I also find that many parents hate when phones are seen as a disruption, but are completely unable to check their own practices around this. So many teens that I meet complain that their parents place restrictions on their technology use that they don’t abide by.

Teens are fully aware of when their parents are being hypocrites. So my advice to parents is to start by collectively constructing household rules that *everyone* (parents and children) agree to. This is so much more productive when negotiated as a household, not top-down.


FYI: What do you see as the biggest disconnect between how parents think about media and technology as compared to their teens?

DB: I get very frustrated when parents – and other adults – focus on the technology because it’s the thing that is new, rather than putting teens’ technological practices in context. Teens aren’t turning to technology because it’s inherently attractive. They’re doing so because it’s the one way that they have to connect with their friends in a culture in which we’ve placed heavy restrictions on teens’ mobility and social opportunities.

With this in mind, my first advice to parents is: step back and try to appreciate your kids’ practices in the broader context of their lives. Most youth are trying to find their way in this world and it doesn’t help when parents get all judge-y.

The second thing that I’d advise parents is to build a wide support structure for their kids, including other trusted adults they can turn to and a strong parent-child communication framework rooted in trust and respect.


FYI: What do you wish more adult youth leaders (pastors, coaches, extracurricular instructors) would talk about with young people regarding how they use social media and digital technology and the common issues that arise?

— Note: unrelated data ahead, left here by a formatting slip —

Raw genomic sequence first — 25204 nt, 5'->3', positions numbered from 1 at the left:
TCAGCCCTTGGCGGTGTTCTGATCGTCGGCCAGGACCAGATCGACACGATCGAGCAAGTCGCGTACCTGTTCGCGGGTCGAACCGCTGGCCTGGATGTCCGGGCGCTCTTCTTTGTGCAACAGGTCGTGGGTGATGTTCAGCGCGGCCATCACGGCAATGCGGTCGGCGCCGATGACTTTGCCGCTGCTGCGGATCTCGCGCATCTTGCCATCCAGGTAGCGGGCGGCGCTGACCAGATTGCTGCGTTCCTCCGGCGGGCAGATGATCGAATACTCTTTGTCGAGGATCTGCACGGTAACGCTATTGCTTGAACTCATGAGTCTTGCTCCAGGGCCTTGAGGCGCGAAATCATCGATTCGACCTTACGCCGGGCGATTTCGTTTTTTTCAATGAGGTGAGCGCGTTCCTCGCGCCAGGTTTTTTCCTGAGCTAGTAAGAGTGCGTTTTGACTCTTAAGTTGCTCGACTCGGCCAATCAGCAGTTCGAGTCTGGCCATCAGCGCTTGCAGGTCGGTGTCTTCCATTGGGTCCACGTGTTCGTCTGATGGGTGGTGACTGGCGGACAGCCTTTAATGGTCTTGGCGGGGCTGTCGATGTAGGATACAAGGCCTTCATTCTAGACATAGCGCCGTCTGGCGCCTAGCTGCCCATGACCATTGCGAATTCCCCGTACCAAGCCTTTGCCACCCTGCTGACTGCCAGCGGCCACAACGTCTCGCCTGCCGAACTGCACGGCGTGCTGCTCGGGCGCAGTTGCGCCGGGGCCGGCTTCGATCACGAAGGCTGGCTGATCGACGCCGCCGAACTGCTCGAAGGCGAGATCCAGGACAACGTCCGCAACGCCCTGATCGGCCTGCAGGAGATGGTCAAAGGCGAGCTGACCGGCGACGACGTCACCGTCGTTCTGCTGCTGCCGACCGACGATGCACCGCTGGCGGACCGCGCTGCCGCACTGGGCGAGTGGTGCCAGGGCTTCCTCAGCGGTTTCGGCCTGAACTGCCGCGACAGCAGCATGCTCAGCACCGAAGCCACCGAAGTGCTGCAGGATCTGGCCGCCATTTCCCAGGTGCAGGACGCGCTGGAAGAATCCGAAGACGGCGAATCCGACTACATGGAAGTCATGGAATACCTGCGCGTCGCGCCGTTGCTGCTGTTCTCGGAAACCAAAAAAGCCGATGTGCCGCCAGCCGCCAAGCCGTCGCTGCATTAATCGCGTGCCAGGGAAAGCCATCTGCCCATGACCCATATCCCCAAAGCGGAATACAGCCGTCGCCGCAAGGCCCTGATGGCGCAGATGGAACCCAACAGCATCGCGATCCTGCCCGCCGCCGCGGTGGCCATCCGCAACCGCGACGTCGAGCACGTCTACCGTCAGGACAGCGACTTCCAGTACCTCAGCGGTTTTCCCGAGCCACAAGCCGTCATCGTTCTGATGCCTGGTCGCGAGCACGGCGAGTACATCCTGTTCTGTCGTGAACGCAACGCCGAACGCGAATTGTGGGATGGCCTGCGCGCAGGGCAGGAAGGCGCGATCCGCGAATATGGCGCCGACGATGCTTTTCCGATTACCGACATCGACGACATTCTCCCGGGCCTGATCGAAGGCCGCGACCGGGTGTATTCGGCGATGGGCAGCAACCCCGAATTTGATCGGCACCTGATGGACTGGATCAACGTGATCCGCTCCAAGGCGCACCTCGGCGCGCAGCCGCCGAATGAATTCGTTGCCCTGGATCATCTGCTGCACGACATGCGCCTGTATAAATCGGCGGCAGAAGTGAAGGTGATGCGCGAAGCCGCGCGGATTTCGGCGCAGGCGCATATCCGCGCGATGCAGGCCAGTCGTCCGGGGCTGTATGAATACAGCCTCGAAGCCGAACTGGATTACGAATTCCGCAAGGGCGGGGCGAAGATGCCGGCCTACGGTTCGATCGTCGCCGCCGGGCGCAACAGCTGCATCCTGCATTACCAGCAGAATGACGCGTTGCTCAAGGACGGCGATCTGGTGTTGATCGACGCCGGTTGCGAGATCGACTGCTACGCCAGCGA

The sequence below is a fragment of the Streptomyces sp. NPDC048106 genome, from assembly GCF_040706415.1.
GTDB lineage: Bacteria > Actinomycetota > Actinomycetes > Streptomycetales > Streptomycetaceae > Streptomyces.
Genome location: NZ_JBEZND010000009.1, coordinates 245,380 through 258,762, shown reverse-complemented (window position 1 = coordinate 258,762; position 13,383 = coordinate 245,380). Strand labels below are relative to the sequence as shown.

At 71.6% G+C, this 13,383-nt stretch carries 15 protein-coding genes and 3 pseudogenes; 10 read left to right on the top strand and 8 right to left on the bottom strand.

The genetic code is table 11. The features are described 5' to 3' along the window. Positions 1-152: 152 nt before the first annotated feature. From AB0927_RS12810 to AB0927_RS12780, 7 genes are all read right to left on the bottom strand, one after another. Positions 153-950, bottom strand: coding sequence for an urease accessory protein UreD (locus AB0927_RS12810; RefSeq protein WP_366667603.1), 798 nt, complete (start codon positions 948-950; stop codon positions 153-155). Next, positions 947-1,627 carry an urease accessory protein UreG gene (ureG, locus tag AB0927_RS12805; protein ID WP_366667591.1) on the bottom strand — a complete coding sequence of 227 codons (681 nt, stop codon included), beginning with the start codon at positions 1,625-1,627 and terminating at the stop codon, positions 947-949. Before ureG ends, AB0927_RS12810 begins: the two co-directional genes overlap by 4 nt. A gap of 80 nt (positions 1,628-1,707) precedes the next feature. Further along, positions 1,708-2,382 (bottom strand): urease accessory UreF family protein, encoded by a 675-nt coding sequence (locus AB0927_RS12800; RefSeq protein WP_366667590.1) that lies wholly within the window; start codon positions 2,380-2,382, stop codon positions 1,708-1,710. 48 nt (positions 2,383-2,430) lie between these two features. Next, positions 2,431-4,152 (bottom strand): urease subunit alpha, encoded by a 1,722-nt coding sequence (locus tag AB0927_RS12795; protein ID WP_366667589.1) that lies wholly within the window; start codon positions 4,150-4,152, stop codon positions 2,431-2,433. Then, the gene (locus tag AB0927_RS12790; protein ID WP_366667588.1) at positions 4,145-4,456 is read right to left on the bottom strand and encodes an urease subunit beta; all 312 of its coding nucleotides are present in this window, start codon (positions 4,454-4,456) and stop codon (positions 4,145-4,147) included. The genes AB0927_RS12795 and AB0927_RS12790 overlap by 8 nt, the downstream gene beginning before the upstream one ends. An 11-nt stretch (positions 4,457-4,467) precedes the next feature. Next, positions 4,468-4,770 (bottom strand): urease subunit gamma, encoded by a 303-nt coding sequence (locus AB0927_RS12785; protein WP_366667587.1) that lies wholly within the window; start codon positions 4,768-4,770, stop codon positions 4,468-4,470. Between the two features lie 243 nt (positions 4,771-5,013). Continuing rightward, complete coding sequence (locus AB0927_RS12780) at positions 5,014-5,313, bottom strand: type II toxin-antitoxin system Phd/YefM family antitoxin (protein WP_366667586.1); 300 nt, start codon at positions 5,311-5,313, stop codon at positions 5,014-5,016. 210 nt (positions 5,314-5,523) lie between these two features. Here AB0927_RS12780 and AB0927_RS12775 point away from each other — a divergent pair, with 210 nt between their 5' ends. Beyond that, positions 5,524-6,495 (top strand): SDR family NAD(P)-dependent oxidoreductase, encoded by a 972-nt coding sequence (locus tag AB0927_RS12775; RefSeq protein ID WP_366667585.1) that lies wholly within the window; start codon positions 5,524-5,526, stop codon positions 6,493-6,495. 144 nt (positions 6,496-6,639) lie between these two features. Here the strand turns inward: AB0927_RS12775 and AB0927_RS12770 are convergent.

DB: From my perspective, the key is for youth leaders not to focus on the technology but to help young people work through the struggles that are very much shaped by their age, status, and position in society.

When technology enters the picture, it’s often what makes teens’ struggles very visible. I often think back to the amazing work by Jane Jacobs where she highlighted how safety isn’t about law enforcement, but about a collective willingness to pay attention to everyone around us.[[See: Jacobs, J. (1961). The death and life of great American cities. Random House LLC.]]

I wish that adult youth leaders would be willing to enter teens’ networked lives when they’re invited to do so and be respectful of what they find. But when it comes to talking with them, the key is to get beyond the technology and get to the root of what’s happening. It starts by neither fearing technology nor presuming it to be the center of everything. It’s simply that which mirrors and magnifies everyday life.


FYI: Roughly one-third of the sample group of teenagers in your research self-identified as Christian (Protestant or Catholic). Generally speaking, did anything stand out to you about the Christian teens you interviewed?

DB: To be honest, not really. By and large, they struggled with the same issues as non-Christian youth, although they sometimes narrated their struggles in religious terms. For example, one young woman I met explained to me that bullying was not an issue at their school because it was a Christian school. And yet, she proceeded to tell me all about the various rumors, gossip, and drama that ensued—unable to recognize that this was precisely what many adults meant when they used the term bullying.

I did find that religious teens often had a wider variety of non-school social connections and were more likely to have a non-parent adult that they could turn to, but this applied to all religious youth, not just Christian youth. There’s no doubt that the church can and often does provide teens with a critical support structure, and this is very important.